The old adage about idle hands being the devil's tools proved true for one York County Prison inmate who was found guilty Wednesday of trying to squirt an unholy brew of feces, urine and water at corrections officers.
But in case his idle hands weren't sufficient tools, Peter Sanchez-Santiago also tucked three homemade shanks under his genitals, according to state police.
After about three hours of deliberation, a jury found Sanchez-Santiago guilty of aggravated harassment by a prisoner, a third-degree felony.
But jurors acquitted the 36-year-old York City man of being a prisoner in illegal possession of weapons or implements of escape, a first-degree misdemeanor.
Deputy prosecutor Jeff Rigby, who tried the case, said that's likely because prison officials disposed of the weapons, also called shivs, before a decision was made to file charges.
"In this case we did not physically have the weapons (to show jurors), or for that matter photographs of the weapons," he said.
What happened: The incident happened June 20 in Sanchez-Santiago's prison cell.
He already was being held in segregation for being a problem inmate and was on "water restriction," Rigby said. Some problem inmates intentionally flood their cells with toilet water, so they are given only limited water usage, authorities confirmed.
Sanchez-Santiago filled an empty toothpaste tube with a mixture of feces, urine and water from his toilet, then used the tube to squirt the mixture at people walking past his cell, including corrections officers, court documents state.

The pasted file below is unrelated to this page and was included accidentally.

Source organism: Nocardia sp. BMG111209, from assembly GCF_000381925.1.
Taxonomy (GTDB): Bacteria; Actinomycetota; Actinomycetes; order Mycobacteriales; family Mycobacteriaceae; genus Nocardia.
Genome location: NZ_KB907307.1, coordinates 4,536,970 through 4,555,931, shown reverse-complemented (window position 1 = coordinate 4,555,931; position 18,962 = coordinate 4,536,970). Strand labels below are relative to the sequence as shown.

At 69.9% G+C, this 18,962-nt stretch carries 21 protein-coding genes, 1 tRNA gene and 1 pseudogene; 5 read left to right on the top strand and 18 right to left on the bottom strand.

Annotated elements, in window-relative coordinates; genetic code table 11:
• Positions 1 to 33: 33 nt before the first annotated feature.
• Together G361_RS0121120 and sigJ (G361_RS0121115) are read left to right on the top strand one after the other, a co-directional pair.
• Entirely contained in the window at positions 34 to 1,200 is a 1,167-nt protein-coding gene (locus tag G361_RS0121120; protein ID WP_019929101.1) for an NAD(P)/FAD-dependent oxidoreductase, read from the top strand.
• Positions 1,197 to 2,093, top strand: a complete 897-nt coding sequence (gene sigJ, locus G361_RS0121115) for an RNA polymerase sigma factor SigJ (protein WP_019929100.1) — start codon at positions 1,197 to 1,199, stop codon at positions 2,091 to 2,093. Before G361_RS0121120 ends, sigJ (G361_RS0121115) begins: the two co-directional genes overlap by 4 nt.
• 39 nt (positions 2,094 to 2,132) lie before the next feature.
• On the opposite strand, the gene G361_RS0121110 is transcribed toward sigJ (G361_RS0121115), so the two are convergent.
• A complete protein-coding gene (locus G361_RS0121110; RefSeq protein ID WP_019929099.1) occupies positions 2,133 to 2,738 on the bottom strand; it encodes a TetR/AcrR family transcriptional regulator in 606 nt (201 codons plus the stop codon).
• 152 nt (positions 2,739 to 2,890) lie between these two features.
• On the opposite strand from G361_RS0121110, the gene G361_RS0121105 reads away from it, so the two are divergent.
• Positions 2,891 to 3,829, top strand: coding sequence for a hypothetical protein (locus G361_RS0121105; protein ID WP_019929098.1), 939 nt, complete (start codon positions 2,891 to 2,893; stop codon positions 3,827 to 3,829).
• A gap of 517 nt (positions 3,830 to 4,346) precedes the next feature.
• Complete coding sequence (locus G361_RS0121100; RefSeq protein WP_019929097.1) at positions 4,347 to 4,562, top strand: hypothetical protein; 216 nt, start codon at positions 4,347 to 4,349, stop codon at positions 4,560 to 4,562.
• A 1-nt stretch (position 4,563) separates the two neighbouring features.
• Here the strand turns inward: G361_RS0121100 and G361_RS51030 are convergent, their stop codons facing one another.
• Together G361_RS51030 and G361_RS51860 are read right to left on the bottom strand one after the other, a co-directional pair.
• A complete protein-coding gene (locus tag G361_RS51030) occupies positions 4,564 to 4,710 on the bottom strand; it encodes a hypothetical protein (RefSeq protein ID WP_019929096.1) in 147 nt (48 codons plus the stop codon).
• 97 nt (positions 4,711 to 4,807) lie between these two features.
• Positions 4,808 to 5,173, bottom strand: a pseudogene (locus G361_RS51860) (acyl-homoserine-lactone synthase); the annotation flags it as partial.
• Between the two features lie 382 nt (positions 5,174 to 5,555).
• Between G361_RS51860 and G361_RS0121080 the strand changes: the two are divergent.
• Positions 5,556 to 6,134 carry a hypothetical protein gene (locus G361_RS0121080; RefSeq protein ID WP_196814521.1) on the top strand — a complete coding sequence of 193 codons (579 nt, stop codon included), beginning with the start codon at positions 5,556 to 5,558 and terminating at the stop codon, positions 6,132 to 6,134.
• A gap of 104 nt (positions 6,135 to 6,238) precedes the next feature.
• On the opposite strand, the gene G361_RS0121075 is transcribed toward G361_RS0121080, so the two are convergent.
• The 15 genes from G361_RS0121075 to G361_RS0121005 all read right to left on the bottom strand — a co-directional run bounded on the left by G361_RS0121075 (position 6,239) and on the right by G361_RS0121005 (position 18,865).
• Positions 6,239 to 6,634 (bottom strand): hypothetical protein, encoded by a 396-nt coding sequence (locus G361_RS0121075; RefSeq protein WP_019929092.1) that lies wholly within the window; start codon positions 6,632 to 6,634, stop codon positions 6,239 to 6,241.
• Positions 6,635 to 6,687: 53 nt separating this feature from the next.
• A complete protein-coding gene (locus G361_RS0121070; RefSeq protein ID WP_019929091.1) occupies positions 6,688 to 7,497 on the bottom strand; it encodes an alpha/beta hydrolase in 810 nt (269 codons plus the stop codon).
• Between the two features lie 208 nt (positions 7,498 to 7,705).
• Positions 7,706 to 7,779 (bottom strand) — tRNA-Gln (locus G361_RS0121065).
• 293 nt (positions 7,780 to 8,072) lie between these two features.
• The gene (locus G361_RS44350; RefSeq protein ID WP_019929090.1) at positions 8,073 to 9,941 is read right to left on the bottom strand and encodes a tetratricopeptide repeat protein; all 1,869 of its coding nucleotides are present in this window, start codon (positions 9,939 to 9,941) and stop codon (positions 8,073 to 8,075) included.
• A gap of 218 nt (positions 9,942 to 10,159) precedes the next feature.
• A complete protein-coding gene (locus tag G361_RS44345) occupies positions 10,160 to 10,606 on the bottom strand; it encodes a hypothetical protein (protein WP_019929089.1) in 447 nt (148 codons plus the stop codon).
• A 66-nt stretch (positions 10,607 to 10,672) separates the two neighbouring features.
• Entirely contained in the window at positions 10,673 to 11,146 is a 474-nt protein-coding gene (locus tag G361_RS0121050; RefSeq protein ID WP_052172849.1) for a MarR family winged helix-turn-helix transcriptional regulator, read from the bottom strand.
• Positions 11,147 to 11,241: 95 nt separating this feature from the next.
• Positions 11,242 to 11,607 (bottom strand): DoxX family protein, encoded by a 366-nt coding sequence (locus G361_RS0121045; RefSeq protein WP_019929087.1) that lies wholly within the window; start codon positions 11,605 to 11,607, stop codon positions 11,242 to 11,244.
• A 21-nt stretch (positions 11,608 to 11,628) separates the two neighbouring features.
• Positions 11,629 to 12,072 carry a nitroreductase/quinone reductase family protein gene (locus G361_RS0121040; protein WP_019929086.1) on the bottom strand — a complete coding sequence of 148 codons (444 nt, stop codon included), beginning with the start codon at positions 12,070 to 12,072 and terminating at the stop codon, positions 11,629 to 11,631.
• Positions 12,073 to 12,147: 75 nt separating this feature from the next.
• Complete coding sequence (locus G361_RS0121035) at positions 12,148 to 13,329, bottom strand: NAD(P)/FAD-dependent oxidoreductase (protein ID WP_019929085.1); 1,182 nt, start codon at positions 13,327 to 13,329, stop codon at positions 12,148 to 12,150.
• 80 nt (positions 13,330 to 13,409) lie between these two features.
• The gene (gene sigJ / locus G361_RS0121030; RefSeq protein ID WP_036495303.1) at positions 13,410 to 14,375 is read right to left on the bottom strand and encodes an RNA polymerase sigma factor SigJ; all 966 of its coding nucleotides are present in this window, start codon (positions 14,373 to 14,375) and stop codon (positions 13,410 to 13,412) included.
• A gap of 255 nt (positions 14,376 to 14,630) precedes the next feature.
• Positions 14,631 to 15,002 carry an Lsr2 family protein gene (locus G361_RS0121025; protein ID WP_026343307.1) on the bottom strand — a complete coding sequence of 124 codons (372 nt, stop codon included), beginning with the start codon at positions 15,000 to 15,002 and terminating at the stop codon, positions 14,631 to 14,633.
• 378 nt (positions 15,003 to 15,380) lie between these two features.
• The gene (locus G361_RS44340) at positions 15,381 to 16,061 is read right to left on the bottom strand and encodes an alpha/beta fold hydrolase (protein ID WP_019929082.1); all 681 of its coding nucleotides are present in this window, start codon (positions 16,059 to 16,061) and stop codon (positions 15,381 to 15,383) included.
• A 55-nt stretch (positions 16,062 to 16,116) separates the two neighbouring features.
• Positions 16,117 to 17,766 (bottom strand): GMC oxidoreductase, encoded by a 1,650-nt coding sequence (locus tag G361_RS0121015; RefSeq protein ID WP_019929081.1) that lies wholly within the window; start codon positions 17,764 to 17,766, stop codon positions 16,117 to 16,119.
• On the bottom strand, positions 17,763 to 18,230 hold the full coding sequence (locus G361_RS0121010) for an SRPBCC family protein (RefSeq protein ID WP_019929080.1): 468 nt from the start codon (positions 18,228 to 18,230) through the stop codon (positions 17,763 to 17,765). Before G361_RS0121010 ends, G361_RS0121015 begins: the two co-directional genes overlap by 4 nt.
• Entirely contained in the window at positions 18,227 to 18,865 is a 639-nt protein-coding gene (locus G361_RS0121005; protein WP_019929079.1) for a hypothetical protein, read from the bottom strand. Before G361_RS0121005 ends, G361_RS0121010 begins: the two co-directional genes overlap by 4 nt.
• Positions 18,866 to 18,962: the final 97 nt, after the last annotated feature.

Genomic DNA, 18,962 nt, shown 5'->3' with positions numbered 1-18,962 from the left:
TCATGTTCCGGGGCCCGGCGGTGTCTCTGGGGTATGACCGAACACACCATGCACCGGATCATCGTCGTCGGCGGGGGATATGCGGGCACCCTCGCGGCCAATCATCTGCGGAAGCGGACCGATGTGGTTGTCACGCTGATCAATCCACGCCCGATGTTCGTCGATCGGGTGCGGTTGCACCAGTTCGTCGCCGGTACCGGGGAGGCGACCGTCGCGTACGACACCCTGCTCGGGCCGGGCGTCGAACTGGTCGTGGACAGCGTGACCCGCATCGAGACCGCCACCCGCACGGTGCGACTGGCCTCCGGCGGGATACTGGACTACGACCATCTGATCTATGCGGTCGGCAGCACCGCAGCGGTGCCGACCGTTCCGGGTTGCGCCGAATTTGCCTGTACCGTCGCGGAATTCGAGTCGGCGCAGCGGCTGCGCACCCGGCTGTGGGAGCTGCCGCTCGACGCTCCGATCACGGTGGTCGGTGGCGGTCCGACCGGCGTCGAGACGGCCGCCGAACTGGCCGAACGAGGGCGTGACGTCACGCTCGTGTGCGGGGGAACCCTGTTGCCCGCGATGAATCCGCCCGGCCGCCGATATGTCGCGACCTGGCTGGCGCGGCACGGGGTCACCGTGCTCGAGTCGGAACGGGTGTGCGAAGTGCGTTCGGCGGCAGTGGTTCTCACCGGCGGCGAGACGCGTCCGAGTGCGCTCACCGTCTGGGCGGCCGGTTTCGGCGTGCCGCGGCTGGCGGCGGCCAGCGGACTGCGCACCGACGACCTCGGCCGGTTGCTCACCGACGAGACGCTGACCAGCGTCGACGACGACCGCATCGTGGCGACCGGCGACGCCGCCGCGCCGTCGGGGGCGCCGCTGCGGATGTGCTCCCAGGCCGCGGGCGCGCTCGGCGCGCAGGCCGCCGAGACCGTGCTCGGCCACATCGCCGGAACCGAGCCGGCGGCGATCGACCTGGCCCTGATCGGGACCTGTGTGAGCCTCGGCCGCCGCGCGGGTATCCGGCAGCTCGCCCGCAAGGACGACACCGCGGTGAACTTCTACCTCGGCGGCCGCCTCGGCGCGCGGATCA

None of the guards was hit with the mixture, Rigby said.
'Gassing': Enough prison inmates across the country have hurled the brew at guards that the act has been given a name -- "gassing."
The floor of Sanchez-Santiago's prison cell also was covered in feces and filthy water, Rigby said.
Two guards ordered him to put his hands outside the cell so they could secure him but he refused, then started banging his head against the cell door, state police said.
At that point, corrections officers opened the door and tried to restrain Sanchez-Santiago, who took a swing at a guard and bit the guard's finger, according to court documents, which note the inmate had tested positive for Hepatitis C. The bite broke the skin, police said.
Rigby said he has no reason to believe the guard suffered health problems because of the bite.
Alleged weapons: After getting Sanchez-Santiago under control, corrections officers searched him. That's when they found a pencil, toothbrush and comb hidden under his genitals, according to state police.
Each of the three items had been sharpened at one end, police said.
The charges against Sanchez-Santiago initially included felony assault by a prisoner for the alleged bite, but that charge was withdrawn at the defendant's preliminary hearing, apparently as part of a planned plea agreement that fell apart, according to Rigby, who tried unsuccessfully to have the charge reinstated at trial.
Appeal likely: Public defender Joshua Neiderhiser said he expects Sanchez-Santiago will appeal.
"He is upset about the verdict, claiming there is no evidence," Neiderhiser said. Rigby said he was pleased with the jury's decision, "but it would have been nice to get a conviction on the weapons charge too."
The attorneys said Sanchez-Santiago is facing state prison time. Sentencing is set for July 29.
At the time of the incident, he was in prison on charges including resisting arrest and making terroristic threats, court records state.
-- Reach Liz Evans Scolforo at firstname.lastname@example.org.